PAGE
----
My gelding (who was off of the track and a terrible racehorse presumably because he was such a physical train wreck). He was not "lame" per se, but moved extremely unevenly behind. I'm sure just about any vet around here other than the one I use would have called him very lame behind. He had a dropped hip as a result of his pelvis that was sheared to the left and tilted forward. With him it took 2 years of regular chiro and acupuncture, plus my vet/chiro's mentor (who's seen as a "pelvis specialist"....she doesn't call herself that, she just gets called in by my vet any time she has a tricky pelvis issue) doing a lot of pelvis work, plus a very serious conditioning program.

    Neither of my horses would have come around so well without the chiro and acupuncture (and massage and whatever my vet's mentor does....I call it "voodoo" work ). Ultimately we also did shockwave on my gelding's SI area, though it didn't make as big of a difference as the bodywork, which he was actually holding fairly well, unlike my mare. Oh, and to convolute what fixed him a bit more, we also did a LOT of shoeing adjustments and changes culminating in different angle wedge pads on his front feet that helped balance some of his unevenness.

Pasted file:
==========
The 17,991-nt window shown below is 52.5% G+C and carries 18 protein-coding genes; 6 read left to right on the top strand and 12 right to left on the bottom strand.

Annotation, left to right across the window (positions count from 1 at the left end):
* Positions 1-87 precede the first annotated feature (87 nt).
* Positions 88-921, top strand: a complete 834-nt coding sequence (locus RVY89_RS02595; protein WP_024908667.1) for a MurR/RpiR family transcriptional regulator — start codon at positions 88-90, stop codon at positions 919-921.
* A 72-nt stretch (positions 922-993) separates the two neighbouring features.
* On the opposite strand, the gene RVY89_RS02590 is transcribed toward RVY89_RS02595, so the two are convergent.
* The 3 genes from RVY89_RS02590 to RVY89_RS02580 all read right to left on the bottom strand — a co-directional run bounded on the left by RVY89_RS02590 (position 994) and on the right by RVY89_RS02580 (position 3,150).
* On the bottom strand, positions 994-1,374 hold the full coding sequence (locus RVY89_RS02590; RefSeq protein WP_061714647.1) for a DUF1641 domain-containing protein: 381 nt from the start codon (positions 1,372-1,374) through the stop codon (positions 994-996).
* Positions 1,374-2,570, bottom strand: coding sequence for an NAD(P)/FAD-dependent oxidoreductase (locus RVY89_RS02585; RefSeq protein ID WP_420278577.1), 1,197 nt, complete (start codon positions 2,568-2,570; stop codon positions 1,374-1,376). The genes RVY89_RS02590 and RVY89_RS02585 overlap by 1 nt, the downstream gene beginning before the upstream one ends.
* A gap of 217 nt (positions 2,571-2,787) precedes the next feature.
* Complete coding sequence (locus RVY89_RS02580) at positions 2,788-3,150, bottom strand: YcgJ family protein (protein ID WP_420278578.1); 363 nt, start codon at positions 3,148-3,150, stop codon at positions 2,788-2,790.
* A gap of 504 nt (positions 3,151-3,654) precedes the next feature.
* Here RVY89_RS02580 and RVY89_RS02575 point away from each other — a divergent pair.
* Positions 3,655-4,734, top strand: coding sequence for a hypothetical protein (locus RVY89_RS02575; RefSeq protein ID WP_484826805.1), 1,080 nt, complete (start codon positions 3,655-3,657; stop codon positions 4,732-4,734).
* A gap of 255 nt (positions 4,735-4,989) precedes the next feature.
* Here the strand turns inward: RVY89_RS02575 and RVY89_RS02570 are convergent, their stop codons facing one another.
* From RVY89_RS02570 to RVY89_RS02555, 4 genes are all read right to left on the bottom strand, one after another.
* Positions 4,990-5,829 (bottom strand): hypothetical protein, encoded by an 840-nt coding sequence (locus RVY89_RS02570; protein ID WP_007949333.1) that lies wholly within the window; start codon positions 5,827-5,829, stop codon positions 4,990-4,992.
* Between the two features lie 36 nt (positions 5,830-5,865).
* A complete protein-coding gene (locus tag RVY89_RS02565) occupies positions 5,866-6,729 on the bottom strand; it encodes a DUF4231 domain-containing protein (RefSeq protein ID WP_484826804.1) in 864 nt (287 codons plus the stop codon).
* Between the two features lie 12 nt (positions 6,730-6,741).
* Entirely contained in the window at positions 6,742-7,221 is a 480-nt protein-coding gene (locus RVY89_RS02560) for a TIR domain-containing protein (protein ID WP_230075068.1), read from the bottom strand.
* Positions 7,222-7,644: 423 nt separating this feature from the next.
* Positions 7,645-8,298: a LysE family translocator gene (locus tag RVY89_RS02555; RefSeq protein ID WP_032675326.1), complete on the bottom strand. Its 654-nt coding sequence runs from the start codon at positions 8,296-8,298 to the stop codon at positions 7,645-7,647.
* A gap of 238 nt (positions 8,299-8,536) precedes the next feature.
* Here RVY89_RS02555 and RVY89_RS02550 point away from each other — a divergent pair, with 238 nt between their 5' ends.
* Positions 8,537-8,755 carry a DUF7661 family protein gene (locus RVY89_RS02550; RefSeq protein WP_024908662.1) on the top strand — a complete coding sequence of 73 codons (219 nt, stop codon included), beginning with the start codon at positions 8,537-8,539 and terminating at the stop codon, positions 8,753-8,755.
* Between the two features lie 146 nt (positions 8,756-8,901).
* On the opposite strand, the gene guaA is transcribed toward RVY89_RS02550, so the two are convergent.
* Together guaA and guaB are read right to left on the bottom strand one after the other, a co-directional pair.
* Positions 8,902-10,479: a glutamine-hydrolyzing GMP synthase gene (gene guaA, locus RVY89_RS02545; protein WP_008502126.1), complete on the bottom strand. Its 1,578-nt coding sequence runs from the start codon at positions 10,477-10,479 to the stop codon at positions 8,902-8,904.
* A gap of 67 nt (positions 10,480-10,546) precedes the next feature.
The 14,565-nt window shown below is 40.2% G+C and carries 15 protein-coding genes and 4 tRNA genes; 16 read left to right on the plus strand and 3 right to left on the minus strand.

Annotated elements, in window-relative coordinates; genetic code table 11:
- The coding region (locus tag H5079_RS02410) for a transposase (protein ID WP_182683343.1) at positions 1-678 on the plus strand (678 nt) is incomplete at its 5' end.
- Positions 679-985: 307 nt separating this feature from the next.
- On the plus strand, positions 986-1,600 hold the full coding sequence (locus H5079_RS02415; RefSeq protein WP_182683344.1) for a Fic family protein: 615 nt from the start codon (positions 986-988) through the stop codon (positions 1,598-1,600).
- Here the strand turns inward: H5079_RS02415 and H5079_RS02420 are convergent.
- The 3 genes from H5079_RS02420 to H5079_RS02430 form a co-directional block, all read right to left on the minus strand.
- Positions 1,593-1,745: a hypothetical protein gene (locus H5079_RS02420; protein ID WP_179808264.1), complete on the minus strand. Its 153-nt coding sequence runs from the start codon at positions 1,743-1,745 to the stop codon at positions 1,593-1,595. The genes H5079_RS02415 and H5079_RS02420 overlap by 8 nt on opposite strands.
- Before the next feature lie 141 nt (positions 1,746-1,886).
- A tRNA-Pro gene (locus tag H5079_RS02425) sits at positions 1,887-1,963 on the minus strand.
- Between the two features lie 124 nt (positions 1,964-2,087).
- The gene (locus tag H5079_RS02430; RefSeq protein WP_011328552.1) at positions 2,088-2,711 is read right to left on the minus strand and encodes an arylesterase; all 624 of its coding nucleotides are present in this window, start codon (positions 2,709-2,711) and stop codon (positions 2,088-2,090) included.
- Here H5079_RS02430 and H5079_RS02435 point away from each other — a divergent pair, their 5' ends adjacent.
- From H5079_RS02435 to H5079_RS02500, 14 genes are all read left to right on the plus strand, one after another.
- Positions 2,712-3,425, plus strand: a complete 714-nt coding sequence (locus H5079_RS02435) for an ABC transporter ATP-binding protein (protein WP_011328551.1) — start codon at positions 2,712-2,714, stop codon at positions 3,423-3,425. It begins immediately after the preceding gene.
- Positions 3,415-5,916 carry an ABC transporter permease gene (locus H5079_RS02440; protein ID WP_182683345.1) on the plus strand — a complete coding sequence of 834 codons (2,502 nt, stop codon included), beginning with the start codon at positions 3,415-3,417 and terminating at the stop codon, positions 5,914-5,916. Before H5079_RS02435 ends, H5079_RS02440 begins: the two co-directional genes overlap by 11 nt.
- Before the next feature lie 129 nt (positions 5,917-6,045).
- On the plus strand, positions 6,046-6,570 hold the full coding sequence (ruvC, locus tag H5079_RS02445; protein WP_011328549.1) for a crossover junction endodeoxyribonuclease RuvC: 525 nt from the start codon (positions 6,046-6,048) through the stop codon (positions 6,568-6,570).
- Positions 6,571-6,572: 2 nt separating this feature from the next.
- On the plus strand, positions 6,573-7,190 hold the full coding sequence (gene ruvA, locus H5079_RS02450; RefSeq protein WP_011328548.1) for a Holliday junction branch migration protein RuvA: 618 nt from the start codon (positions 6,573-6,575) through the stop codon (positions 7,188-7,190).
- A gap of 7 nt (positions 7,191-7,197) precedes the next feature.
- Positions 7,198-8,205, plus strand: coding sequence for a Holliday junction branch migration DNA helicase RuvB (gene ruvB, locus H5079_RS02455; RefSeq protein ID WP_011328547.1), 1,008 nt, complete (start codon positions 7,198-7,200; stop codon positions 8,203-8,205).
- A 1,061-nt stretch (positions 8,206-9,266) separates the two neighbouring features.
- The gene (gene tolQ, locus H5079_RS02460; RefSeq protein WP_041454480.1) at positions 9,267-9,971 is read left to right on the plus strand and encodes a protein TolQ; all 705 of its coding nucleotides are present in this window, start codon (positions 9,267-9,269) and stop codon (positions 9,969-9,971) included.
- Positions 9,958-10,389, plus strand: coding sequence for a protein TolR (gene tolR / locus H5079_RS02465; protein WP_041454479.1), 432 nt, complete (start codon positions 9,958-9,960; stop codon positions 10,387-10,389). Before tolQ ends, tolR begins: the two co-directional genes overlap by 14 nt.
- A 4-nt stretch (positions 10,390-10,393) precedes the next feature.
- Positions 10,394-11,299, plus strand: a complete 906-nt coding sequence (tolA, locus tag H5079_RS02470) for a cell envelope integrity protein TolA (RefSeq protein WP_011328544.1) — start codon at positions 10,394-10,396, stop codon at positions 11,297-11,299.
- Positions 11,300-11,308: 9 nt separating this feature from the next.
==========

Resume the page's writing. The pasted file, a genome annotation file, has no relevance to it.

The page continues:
Anyhow, my point is that my personal approach to SI issues relies heavily on GOOD chiro/acu more than anything else. Unfortunately, I don't think there are very many GOOD (not just "good," has to be all caps GOOD or GREAT) bodyworkers out there. But if you can find one I think that can make the biggest difference if the issue is, in fact, that the horse is "out of whack."
    __________________________________